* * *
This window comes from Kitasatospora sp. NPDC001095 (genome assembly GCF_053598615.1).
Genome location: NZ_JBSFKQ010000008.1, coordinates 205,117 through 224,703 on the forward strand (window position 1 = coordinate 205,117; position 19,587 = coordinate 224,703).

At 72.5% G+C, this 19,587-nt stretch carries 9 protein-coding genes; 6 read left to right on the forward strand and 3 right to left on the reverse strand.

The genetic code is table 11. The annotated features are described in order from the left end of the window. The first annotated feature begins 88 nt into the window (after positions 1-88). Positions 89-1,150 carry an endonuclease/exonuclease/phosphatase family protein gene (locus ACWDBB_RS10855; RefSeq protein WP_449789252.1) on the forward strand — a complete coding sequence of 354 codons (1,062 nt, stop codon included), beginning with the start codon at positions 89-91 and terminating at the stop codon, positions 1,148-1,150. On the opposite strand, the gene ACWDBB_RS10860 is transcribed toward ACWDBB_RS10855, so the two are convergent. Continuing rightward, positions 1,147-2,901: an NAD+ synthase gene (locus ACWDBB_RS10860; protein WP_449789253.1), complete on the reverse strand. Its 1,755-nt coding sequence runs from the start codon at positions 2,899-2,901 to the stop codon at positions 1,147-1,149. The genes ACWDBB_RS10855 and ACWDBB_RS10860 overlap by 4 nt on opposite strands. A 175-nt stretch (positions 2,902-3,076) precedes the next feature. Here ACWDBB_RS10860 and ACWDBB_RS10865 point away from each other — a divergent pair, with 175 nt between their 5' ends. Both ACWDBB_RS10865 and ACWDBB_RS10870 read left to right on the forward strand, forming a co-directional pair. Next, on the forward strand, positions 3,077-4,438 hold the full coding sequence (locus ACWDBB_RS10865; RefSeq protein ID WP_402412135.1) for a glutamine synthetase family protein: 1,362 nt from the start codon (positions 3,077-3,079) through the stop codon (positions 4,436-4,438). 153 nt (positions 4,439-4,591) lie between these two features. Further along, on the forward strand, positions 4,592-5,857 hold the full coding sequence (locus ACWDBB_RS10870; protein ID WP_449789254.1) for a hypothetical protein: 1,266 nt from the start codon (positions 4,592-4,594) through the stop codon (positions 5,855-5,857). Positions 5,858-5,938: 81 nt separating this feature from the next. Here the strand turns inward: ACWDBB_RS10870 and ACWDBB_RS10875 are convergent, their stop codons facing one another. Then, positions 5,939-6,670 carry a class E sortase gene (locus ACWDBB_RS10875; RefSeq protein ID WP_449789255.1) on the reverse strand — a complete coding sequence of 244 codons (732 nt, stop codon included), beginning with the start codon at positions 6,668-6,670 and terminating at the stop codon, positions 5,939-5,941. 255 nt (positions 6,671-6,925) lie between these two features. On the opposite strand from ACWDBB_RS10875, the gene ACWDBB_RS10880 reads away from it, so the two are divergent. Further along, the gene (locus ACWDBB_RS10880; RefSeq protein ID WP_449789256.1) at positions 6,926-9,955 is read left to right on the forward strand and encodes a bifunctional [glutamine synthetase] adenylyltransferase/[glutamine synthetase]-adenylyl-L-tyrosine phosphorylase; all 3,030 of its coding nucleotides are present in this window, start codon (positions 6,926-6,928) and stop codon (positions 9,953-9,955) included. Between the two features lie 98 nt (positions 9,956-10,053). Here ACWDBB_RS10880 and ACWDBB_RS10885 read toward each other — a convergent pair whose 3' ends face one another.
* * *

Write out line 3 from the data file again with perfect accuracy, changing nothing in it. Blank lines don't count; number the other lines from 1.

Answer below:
At 72.5% G+C, this 19,587-nt stretch carries 9 protein-coding genes; 6 read left to right on the forward strand and 3 right to left on the reverse strand.